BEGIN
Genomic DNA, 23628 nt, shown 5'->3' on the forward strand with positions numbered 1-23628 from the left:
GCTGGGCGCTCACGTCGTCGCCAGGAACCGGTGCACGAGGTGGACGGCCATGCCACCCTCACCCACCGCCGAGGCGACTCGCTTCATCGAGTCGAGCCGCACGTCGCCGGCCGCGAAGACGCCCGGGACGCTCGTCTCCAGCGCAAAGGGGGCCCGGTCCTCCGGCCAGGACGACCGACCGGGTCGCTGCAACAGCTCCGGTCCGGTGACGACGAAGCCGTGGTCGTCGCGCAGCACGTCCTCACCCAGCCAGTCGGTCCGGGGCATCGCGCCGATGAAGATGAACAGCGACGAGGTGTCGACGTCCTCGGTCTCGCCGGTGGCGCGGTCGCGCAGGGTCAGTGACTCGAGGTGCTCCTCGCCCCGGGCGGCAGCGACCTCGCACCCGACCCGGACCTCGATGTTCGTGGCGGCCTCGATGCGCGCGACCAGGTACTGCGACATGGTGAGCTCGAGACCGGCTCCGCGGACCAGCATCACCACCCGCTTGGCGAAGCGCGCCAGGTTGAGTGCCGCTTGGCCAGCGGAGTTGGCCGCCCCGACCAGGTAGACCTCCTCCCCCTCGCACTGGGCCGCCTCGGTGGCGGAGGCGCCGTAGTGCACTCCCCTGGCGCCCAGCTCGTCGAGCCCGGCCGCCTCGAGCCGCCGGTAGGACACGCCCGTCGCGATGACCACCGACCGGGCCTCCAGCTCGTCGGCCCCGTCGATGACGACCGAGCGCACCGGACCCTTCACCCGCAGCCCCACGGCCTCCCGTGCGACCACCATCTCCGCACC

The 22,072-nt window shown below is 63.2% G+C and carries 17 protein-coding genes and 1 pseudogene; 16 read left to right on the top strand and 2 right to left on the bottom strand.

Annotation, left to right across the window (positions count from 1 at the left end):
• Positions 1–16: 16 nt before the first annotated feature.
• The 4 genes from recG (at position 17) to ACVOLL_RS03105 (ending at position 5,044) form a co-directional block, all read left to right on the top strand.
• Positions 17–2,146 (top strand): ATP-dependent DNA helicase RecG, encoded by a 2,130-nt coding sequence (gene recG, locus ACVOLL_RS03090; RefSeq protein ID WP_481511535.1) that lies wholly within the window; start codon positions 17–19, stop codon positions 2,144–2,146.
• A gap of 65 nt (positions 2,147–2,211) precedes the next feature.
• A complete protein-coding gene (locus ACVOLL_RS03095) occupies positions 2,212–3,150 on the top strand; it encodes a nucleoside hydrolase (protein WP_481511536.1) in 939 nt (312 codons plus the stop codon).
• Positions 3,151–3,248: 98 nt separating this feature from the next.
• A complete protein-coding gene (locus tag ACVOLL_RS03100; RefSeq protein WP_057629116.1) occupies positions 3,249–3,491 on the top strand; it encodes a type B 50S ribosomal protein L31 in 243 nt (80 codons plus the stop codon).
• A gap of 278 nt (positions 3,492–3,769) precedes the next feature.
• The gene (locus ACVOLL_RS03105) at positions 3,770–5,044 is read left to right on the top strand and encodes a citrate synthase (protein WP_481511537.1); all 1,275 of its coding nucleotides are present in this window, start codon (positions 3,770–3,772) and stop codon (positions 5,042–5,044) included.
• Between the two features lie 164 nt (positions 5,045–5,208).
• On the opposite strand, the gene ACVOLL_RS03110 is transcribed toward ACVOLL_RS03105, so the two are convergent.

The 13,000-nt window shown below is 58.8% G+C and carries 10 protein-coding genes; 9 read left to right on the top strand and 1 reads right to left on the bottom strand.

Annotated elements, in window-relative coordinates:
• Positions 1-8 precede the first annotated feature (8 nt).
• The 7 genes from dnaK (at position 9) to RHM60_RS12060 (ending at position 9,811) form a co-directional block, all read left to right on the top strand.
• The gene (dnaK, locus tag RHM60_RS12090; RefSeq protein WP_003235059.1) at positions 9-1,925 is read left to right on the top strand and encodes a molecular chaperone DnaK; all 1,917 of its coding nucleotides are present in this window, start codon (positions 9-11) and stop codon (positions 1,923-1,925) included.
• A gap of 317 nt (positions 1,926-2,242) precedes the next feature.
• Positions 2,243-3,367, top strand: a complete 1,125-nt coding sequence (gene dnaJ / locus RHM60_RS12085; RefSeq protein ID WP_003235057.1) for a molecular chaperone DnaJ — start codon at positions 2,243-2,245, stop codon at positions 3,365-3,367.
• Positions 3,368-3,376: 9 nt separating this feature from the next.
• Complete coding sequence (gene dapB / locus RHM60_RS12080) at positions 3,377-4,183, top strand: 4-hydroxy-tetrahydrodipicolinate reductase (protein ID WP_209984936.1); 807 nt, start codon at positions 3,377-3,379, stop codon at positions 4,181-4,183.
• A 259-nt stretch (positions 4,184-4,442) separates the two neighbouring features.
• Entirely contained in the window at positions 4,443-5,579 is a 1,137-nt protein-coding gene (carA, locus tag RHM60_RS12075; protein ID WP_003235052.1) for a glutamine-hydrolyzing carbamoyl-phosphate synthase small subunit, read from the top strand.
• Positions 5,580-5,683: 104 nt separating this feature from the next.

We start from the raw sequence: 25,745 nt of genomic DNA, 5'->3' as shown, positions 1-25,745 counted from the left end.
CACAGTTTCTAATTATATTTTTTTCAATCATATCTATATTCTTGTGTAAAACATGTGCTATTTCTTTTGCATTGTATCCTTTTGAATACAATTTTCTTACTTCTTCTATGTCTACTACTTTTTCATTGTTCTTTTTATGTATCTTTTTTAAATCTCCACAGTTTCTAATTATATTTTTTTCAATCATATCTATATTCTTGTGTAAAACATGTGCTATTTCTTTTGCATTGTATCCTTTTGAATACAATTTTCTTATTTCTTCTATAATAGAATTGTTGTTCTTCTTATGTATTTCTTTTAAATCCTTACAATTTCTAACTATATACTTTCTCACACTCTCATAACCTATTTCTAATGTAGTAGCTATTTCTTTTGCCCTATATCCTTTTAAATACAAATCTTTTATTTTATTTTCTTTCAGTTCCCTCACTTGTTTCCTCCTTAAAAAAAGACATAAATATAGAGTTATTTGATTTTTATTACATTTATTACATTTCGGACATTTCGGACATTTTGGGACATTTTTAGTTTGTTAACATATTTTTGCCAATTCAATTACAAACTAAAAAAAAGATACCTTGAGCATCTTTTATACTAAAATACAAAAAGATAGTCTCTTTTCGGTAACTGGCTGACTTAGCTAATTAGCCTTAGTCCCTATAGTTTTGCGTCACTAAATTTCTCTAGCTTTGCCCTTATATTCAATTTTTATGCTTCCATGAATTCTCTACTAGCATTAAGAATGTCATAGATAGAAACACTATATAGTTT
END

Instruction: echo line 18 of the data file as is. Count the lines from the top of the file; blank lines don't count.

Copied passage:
• Positions 1-8 precede the first annotated feature (8 nt).